This is the first in an occasional series on players who have represented both Yorkshire and least one other county but not including overseas players. Paul Dyson looks at the 18 cricketers who played for the White Rose as well as Derbyshire. They occur in chronological order and the focus is on each player’s career with Derbyshire, their time with Yorkshire being detailed in various publications.

Matthew Burrows was born in Chesterfield but played for Yorkshire in 1880 before representing his native county four years later in one match against Surrey in which he scored 0 and 13 and took none for ten.

Frank Sugg was born in Ilkeston in Derbyshire but represented Yorkshire first. He played for the county of his birth for three seasons from 1884 before moving to Lancashire. An attacking batsman, in his 33 games with Derbyshire he scored 1,278 runs including a score of 187 against Hampshire at Southampton in 1885.

Although Arnold Hamer did not play for Derbyshire until he was aged 33 he had a lengthy career after transforming himself from a spin bowler to an opening batsman. In a career interrupted by the Second World War, his one season with Yorkshire was in 1938 and his Derbyshire career ran from 1950 to 1960. He received his county cap in his first season, in which he scored over 1,000 runs, and was awarded a benefit in 1958. Hamer scored over 1,000 runs in each of his first ten seasons, his best being 1,850 in 1959, when he was aged 42. His highest innings was 227 against Nottinghamshire at Trent Bridge in 1955 and his total number of runs for Derbyshire was 15,277 in 290 matches, including 19 centuries. He also took 68 wickets with his occasional off-spin. Representative cricket came in the form of one match for each of the Players, The Rest and an England XI.

For much of his career, Hamer’s opening partner was Charlie Lee. Younger by seven years, he moved south from Yorkshire in 1954 and, also like Hamer, spent 11 seasons with Derbyshire, the last two as the county’s first professional captain. His teams finished 17th and 12th in the Championship and reached the quarter-final of the Gillette Cup in 1963. In 268 first-class matches he scored 12,008 runs, including eight centuries, his highest score being 150 against Gloucestershire at Chesterfield in 1958. He received his county cap in 1956 and his final season, by which time he was aged 40, was also his benefit year.

A third batsman to move from Yorkshire to Derbyshire in the 1950s was Billy Oates. He batted in the middle-order, was an attractive player and represented his second county for seven seasons from 1959, being awarded his county cap in 1962. In 121 first-class matches he scored 4,568 runs, passing 1,000 runs in a season twice, and had a top score of 148 not out against Sussex at Worthing in 1961. Despite taking a total of only 13 wickets with his off-spin bowling, he had figures of six for 47 against Oxford University at The Parks in 1964. In five Gillette Cup matches he scored 50 runs.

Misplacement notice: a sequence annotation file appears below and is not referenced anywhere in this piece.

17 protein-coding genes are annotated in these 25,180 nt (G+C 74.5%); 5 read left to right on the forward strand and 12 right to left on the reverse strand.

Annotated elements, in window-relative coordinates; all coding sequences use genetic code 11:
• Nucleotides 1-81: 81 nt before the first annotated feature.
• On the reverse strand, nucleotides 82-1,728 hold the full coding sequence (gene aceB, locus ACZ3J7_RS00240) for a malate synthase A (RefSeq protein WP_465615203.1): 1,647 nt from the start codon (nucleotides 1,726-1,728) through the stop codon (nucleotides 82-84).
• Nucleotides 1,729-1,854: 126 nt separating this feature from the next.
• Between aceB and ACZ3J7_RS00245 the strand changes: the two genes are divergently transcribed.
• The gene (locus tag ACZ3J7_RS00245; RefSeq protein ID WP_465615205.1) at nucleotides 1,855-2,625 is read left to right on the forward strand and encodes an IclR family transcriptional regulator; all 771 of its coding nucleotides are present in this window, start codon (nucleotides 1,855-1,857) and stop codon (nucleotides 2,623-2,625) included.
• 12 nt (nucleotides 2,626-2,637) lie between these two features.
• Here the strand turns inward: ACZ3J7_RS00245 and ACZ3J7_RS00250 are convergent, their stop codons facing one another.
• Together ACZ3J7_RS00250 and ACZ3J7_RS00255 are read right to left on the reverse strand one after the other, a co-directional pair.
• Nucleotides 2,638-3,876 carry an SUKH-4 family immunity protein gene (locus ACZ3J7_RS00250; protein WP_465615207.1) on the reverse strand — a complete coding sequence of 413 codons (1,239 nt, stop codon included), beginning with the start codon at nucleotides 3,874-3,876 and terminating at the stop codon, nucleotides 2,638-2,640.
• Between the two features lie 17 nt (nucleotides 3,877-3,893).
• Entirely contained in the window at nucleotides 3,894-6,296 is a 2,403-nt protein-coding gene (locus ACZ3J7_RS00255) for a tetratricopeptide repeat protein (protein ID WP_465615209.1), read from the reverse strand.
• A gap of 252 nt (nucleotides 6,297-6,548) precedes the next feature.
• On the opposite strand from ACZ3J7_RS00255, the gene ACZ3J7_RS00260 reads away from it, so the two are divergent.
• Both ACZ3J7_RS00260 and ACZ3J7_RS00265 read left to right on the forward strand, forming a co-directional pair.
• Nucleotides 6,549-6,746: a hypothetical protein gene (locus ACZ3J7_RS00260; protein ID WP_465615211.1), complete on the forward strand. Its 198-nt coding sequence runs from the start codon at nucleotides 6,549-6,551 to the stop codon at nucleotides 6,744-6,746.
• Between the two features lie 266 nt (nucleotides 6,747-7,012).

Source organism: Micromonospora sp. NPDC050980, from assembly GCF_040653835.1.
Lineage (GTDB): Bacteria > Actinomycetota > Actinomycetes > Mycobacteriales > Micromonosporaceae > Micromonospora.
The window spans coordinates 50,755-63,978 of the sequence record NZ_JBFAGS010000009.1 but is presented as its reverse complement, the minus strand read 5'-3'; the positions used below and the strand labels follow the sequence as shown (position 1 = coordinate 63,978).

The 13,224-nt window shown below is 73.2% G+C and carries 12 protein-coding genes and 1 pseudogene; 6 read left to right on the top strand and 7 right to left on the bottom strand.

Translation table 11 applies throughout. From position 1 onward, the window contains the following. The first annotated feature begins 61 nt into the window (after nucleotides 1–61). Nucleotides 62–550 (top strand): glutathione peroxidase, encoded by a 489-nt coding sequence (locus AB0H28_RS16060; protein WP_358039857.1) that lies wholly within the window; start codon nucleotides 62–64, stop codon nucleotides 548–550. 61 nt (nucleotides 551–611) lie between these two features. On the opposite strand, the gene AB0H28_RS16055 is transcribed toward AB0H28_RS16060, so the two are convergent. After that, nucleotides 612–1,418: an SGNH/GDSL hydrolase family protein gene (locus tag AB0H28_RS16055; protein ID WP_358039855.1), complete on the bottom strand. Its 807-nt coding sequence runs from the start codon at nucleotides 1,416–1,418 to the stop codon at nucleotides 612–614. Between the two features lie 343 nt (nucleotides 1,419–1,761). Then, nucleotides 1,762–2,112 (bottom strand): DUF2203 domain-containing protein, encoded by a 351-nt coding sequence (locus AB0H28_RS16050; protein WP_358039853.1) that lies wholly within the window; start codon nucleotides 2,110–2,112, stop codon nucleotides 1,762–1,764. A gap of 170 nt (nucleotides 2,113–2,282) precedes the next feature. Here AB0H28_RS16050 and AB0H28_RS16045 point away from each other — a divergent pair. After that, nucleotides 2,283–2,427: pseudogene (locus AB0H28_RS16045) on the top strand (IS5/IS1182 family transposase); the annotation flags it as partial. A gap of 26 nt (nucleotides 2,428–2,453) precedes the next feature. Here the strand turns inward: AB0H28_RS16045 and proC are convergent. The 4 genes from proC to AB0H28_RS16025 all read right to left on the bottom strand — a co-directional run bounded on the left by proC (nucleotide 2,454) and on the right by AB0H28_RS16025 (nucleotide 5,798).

Although Fred Trueman retired from all cricket in 1968 he was persuaded to play for Derbyshire four years later and did so at the age of 41. He played in six matches, in which he took seven wickets, in the John Player League in the earlier part of the season.

Derbyshire was the last of Brian Bolus’s three counties. He played for the county from 1973, captaining it in each of his three seasons there. He also returned to play in three List A matches at the start of the 1976 season, by which time he was aged 42. In 64 first-class matches he scored 3,279 runs and in 61 List A games 1,386 runs. Under his leadership Derbyshire finished 16th, 17th and 15th in the Championship; its best season in the John Player League was 1975 (9th) in which year it also reached the semi-final stage of the Gillette Cup.

One former Yorkshire player who would have played under the captaincy of Bolus was Phil Sharpe, both being former team-mates when with the White Rose county. He played for Derbyshire in both formats in 1975 and 1976. In the second of these two seasons he struck over 1,000 first-class runs for the 12th time in his career and this included four centuries, one of which was his highest-ever innings – a score of 228 against Oxford University at The Parks. He totalled 2,031 and 47 catches in his two seasons in that format and also scored 982 runs in 40 List A matches, including the second century of his career – 111 not out against Glamorgan at Chesterfield.

Unusually, Steve Oldham played for Derbyshire, for four seasons from 1980, between two stints with Yorkshire. His second county gave him a first team cap, in his first season, something he did not receive with his first county. In 70 first-class matches with Derbyshire he scored 436 runs and took 143 wickets including a career-best seven for 78 against Warwickshire at Edgbaston in 1982. In 71 List A games he took 98 wickets.

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